DuVernay lauded other black artists from the stage as she accepted her award Monday night, naming writers and directors such as Shonda Rhimes, Gina Prince-Bythewood, Kenya Barris and "Black Panther" Ryan Coogler.
"This is our time," DuVernay said. "We can say we were here when all this gorgeous art was happening, and that we supported it — that we lifted each other up, that we did as Dr. King said we would do: Live the dream. We're the dream."
Anthony Anderson hosted the ceremony at the Civic Auditorium in Pasadena, California, on what would have been Martin Luther King Jr.'s 89th birthday. While his politically tinged monologue poked fun at the presidential administration and Omarosa Manigault, others used their time onstage to encourage more civic involvement and the fight for social justice.
Producer Will Packer took a dig at President Donald Trump's recent comments about immigration as the producer accepted an award for "Girls Trip," which won for outstanding film.
"Sisters, especially the ones from Haiti and Africa, we love you as your brothers," he said.
Kerry Washington, Tracee Ellis Ross, Laverne Cox, Jurnee Smollet-Bell, Lena Waithe and Angela Robinson set the tone for the evening when they emerged onstage holding hands to dramatically issue a get-out-the-vote call.
The six women declared support for the Time's Up initiative to stop sexual harassment and gender discrimination and urged viewers to speak up at the polls as well.
"The midterms are a perfect moment for us to use our voices," Robinson said. "If we can take back a senate seat in Alabama..."
"Then we have the ability to shift the imbalance of power," Smollet-Bell said.
Barris' show "black-ish" was the night's big winner. The ABC hit was named best comedy series and took acting honors for stars Ross and Anderson.
"It's an extraordinary thing to be able to show what a beautiful black family looks like on television," Ross said as the cast accepted the comedy series honor.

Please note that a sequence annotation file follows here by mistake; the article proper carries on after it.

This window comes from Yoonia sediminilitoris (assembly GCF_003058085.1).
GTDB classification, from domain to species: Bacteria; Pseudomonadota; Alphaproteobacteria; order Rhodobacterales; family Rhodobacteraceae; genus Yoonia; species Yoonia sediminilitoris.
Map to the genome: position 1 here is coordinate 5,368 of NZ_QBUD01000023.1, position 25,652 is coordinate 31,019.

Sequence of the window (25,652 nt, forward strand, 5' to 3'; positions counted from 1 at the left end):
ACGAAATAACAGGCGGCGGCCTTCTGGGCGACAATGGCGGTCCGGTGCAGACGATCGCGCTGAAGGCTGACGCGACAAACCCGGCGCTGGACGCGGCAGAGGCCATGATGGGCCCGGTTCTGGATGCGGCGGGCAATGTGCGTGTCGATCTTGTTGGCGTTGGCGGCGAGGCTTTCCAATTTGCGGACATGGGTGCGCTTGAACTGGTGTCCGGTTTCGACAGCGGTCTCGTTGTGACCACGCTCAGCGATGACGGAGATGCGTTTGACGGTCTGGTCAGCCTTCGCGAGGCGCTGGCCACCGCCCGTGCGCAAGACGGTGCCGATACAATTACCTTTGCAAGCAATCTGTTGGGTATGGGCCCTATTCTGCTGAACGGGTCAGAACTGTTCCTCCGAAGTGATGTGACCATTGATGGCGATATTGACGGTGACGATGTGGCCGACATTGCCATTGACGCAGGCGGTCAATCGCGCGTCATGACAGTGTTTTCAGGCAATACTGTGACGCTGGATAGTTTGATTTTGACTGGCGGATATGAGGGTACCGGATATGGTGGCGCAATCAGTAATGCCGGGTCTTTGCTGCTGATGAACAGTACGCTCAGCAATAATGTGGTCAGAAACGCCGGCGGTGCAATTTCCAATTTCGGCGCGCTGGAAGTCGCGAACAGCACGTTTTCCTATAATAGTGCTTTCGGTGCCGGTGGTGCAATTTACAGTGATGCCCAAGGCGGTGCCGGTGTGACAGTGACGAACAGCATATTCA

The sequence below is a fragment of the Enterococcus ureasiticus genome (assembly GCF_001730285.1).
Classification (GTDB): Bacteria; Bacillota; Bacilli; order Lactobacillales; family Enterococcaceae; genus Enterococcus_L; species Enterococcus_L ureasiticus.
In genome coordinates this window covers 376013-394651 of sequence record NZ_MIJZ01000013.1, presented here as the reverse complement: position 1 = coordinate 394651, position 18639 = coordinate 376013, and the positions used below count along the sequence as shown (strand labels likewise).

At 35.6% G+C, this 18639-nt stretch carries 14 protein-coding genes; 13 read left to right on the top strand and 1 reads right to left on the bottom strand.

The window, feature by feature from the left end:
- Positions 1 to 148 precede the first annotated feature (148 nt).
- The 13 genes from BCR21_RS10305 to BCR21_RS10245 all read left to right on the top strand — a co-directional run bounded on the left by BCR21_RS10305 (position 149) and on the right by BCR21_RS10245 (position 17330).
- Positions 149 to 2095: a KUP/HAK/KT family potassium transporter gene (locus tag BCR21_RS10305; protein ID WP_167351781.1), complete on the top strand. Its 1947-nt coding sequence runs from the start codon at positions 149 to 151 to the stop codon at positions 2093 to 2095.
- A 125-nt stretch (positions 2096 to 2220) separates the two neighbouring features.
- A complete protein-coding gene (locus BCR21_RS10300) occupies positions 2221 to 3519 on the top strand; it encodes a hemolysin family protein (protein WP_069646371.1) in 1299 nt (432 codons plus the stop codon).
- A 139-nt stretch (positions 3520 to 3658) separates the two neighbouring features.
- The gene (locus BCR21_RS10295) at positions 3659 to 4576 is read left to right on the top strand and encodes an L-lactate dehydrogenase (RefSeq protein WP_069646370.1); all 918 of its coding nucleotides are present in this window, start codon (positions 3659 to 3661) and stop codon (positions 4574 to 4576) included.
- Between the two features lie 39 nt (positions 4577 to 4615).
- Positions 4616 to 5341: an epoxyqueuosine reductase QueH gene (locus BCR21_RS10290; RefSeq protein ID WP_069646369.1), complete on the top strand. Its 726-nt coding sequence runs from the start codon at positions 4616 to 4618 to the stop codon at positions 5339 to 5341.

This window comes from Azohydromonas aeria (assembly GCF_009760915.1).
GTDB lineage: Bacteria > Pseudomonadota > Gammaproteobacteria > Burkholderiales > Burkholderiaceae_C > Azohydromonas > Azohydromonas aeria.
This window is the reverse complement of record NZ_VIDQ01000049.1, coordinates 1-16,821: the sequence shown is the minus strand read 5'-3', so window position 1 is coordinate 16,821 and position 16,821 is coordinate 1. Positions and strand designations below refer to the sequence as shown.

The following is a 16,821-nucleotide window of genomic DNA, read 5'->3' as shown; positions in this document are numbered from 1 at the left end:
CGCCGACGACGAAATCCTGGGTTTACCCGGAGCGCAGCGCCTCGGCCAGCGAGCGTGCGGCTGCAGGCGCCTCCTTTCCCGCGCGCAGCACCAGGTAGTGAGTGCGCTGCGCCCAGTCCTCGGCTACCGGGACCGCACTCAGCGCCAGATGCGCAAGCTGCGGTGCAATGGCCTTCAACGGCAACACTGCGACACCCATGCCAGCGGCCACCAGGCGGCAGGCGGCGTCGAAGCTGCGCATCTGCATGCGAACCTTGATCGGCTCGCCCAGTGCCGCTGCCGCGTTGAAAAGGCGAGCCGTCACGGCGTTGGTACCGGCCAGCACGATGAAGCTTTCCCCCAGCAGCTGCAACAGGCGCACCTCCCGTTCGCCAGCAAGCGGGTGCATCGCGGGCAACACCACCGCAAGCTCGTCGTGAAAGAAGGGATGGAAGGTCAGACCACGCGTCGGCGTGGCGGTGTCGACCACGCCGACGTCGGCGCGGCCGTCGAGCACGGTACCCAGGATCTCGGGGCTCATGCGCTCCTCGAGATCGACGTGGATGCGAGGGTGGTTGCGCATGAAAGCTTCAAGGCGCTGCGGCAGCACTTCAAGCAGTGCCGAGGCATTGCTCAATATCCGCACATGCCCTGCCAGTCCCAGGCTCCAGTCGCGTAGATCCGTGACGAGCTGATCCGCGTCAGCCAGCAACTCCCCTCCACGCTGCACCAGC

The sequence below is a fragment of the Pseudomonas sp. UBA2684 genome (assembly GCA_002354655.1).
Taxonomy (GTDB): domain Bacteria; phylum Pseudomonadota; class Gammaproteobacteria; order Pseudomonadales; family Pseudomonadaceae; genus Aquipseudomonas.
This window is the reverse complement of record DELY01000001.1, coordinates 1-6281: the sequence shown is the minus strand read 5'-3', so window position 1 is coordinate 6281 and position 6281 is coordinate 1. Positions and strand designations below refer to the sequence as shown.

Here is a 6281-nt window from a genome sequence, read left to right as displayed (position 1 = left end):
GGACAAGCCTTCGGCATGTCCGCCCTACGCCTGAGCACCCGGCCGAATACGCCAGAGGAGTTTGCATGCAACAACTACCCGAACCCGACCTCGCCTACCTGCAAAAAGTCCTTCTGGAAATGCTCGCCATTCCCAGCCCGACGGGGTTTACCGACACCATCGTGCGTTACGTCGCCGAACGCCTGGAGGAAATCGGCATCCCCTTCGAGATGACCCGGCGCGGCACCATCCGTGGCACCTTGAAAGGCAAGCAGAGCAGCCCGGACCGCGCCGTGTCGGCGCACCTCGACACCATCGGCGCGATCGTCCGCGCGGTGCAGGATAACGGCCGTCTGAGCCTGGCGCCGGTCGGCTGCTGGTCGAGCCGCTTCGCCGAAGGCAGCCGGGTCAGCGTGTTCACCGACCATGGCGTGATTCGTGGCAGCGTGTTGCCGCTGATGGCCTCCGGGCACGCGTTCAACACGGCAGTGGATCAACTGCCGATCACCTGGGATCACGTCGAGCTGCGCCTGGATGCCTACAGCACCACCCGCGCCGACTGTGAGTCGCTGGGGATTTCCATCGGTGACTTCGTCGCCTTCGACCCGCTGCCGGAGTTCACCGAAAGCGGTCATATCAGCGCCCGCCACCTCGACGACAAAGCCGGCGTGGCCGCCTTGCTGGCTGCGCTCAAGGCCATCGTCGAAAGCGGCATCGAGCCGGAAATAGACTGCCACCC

"Power" was named best drama series, and star Omari Hardwick won for dramatic actor.
Other winners included "Gifted" actress Octavia Spencer and "Empire" star Taraji P. Henson, who were both absent, and Daniel Kaluuya, who won for his leading role in "Get Out."
The British actor was clearly delighted at his victory.
"I don't think you're allowed to beat Denzel Washington in acting competitions," said Kaluuya, who bested Washington for the prize. The 28-year-old actor thanked his mom and "Get Out" writer-director Jordan Peele.
"So many people didn't believe in me, and you did, and you made all of us feel included," Kaluuya said. "Thank you so much for letting us be seen."
NAACP president Derrik Johnson asked viewers to text in their pledge to vote in 2018 before presenting the President's Award to Danny Glover.
Glover was recognized for his professional and philanthropic contributions, particularly his work with the United Nations and his advocacy for labor unions.
Glover spoke specifically of a Nissan plant in Canton, Mississippi, where 80 percent of employees are black, that has yet to organize.
"Civil rights and labor rights have always been one and the same," he said.
The special awards provided some of the night's most poignant moments.
Halle Berry talked about the significance of presenting the NAACP Image Awards on Martin Luther King Jr. day.
"We need to take heed to his eloquent words: 'Our lives begin to end the day we become silent about the things that matter,'" she said. "Today is an affirmation that we will never ever, ever, ever be silent again."
She presented the Music Makes a Difference award to Charlie Wilson, who talked about his road from addiction and homelessness to musical success and philanthropy.
He said he prayed and promised that if he could survive the streets, he would return to serve others. Wilson said Monday that he has been sober for 22 years and is focused on helping homeless addicts.
Labor organizer William Lucy received the Chairman's Award for his more than 40 years of service. Beyond his union leadership, Lucy was also an activist who fought apartheid in South Africa.
He dedicated his award to the Memphis sanitation workers who went on strike in 1968, several of whom were in the audience at the Image Awards. King spoke to the striking employees the night before he was assassinated.
Another arresting moment in the show came during singer Andra Day's chilling performance of Billie Holiday's "Strange Fruit." Rapper Common joined her for their song "Stand Up for Something," and the whole audience rose to its feet.
Follow AP Entertainment Writer Sandy Cohen at www.twitter.com/APSandy .
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